RET and NTRK1 proto-oncogenes in human diseases

Authors

  • Luisella Alberti,

    1. Operative Unit “Molecular Mechanisms of Tumor Growth and Progression,” Department of Experimental Oncology, Istituto Nazionale Tumori, Milan, Italy
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  • Cristiana Carniti,

    1. Operative Unit “Molecular Mechanisms of Tumor Growth and Progression,” Department of Experimental Oncology, Istituto Nazionale Tumori, Milan, Italy
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  • Claudia Miranda,

    1. Operative Unit “Molecular Mechanisms of Tumor Growth and Progression,” Department of Experimental Oncology, Istituto Nazionale Tumori, Milan, Italy
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  • Emanuela Roccato,

    1. Operative Unit “Molecular Mechanisms of Tumor Growth and Progression,” Department of Experimental Oncology, Istituto Nazionale Tumori, Milan, Italy
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  • Marco A. Pierotti

    Corresponding author
    1. Operative Unit “Molecular Mechanisms of Tumor Growth and Progression,” Department of Experimental Oncology, Istituto Nazionale Tumori, Milan, Italy
    • Department of Experimental Oncology—Istituto Nazionale Tumori, Via G. Venezian, 1 20133, Milan, Italy.
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  • The authors have contributed equally to this work; specifically Luisella Alberti and Cristiana Carniti for RET and Claudia Miranda and Emanuela Roccato for NTRK1 analysis.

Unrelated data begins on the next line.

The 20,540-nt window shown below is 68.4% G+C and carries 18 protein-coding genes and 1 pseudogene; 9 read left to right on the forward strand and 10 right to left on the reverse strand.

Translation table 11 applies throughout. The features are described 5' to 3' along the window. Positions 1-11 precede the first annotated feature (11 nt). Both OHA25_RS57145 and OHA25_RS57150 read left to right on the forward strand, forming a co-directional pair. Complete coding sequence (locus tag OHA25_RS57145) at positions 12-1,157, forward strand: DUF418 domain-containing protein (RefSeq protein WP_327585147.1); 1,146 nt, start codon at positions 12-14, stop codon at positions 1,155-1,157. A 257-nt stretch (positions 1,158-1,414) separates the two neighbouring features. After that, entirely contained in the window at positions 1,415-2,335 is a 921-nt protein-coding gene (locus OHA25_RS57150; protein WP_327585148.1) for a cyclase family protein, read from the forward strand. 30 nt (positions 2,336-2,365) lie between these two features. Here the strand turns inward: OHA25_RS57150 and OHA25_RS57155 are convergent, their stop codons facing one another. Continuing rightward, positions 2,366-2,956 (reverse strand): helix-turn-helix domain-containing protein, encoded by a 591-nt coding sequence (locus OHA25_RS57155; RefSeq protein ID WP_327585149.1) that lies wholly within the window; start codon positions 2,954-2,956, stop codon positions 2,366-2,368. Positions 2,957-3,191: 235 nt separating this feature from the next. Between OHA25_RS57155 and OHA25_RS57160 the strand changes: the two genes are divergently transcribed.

Abstract

RET and NTRK1 are receptor tyrosine kinase (RTK) proteins which play a role in the development and maturation of specific component of the nervous system. Their alterations have been associated to several human diseases, including some forms of cancer and developmental abnormalities. These features have contributed to the concept that one gene can be responsible for more than one disease. Moreover, both genes encoding for the two RTKs show genetic alterations that belong to either “gain of function” or “loss of function” class of mutations. In fact, receptor rearrangements or point mutations convert RET and NTRK1 in dominantly acting transforming genes leading to thyroid tumors, whereas inactivating mutations, associated with Hirschsprung's disease (HSCR) and congenital insensitivity to pain with anhidrosis (CIPA), impair RET and NTRK1 functions, respectively. In this review we have summarized the main features of the two receptors, their physiological and pathological roles. In addition, we attempted to identify the correlations between the different genetic alterations and the related pathogenetic mechanisms. © 2003 Wiley-Liss, Inc.

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